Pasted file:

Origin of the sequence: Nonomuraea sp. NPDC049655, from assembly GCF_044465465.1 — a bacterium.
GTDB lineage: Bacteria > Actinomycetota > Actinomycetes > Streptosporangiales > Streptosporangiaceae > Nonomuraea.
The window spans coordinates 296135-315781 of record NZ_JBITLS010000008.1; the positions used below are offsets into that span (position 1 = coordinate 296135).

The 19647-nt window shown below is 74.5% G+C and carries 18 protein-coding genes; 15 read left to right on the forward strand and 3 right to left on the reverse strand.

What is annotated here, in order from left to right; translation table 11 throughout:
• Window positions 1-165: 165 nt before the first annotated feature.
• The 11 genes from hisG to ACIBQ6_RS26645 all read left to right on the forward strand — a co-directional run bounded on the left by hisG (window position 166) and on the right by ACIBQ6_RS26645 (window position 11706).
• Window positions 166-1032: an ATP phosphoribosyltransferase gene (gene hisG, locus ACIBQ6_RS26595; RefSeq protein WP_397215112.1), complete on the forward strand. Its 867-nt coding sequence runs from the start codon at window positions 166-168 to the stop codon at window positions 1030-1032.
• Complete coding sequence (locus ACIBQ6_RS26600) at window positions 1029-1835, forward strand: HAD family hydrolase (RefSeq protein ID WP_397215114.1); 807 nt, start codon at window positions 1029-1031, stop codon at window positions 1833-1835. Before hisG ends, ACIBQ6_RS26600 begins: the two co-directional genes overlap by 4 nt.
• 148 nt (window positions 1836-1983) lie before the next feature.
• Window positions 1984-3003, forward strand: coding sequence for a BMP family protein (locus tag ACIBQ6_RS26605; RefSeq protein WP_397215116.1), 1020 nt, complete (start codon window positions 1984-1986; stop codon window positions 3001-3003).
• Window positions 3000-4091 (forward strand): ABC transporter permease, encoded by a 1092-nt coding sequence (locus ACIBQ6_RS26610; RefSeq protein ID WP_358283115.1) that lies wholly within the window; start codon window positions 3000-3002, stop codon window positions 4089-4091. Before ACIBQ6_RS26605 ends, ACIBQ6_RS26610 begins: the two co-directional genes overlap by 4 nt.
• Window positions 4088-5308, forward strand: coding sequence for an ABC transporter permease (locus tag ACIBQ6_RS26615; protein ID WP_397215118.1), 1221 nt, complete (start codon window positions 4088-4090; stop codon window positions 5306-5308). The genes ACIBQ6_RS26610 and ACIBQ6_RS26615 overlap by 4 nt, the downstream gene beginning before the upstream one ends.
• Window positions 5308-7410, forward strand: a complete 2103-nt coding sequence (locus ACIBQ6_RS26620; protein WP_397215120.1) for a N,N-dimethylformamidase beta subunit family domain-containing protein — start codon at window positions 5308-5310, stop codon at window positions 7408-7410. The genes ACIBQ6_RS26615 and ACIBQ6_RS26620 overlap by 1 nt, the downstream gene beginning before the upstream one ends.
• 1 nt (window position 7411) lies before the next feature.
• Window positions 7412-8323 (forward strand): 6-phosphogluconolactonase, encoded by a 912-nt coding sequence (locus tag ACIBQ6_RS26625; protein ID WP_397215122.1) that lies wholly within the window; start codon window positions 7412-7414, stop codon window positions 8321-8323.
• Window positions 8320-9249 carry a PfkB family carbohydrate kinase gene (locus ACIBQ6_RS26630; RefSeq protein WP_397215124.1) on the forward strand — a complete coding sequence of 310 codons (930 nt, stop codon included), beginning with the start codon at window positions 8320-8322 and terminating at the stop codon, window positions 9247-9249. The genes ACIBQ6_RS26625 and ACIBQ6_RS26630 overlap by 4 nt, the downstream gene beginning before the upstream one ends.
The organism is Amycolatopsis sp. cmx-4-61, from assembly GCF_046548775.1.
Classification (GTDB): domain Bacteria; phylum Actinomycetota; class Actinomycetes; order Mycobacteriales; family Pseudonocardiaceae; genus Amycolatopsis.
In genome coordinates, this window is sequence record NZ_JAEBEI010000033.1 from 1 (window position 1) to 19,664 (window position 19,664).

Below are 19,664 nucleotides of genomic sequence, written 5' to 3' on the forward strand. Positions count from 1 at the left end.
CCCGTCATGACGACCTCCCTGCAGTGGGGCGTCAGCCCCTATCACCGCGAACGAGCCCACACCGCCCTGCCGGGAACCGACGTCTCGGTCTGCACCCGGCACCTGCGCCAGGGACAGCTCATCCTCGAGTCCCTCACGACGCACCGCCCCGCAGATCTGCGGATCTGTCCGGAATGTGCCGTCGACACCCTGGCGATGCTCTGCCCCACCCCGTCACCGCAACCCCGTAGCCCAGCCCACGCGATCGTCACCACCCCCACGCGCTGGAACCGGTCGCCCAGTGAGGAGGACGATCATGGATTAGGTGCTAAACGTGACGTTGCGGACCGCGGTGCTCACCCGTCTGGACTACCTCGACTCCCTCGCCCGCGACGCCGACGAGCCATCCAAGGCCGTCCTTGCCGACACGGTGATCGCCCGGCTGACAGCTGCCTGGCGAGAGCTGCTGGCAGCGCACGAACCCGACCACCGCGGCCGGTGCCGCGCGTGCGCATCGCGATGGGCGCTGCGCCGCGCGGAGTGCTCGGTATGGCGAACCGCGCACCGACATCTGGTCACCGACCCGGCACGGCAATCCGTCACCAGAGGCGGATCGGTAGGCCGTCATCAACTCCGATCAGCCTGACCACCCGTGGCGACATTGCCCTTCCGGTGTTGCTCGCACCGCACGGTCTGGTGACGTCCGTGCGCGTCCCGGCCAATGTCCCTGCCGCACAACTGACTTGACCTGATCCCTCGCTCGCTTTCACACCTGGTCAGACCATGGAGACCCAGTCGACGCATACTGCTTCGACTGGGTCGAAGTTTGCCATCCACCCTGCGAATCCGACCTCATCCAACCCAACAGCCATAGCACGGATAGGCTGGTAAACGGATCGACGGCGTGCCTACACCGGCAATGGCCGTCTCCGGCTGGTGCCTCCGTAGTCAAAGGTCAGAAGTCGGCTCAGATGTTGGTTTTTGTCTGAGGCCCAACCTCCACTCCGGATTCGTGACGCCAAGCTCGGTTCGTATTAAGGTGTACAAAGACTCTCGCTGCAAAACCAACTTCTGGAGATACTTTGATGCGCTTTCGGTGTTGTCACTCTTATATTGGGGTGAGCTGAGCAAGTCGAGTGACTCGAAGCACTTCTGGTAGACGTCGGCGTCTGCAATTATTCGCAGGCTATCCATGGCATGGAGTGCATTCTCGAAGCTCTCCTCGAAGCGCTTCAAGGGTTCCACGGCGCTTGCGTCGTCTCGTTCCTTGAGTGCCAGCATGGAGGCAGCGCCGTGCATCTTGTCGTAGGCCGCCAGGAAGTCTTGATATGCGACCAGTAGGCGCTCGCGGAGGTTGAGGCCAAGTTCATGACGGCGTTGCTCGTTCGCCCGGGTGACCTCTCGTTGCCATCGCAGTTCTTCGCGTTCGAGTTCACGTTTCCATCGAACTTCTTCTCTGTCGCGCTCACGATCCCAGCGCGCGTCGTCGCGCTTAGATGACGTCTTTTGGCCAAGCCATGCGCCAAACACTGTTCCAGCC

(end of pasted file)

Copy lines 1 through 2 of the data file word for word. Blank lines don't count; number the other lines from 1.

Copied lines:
Origin of the sequence: Nonomuraea sp. NPDC049655, from assembly GCF_044465465.1 — a bacterium.
GTDB lineage: Bacteria > Actinomycetota > Actinomycetes > Streptosporangiales > Streptosporangiaceae > Nonomuraea.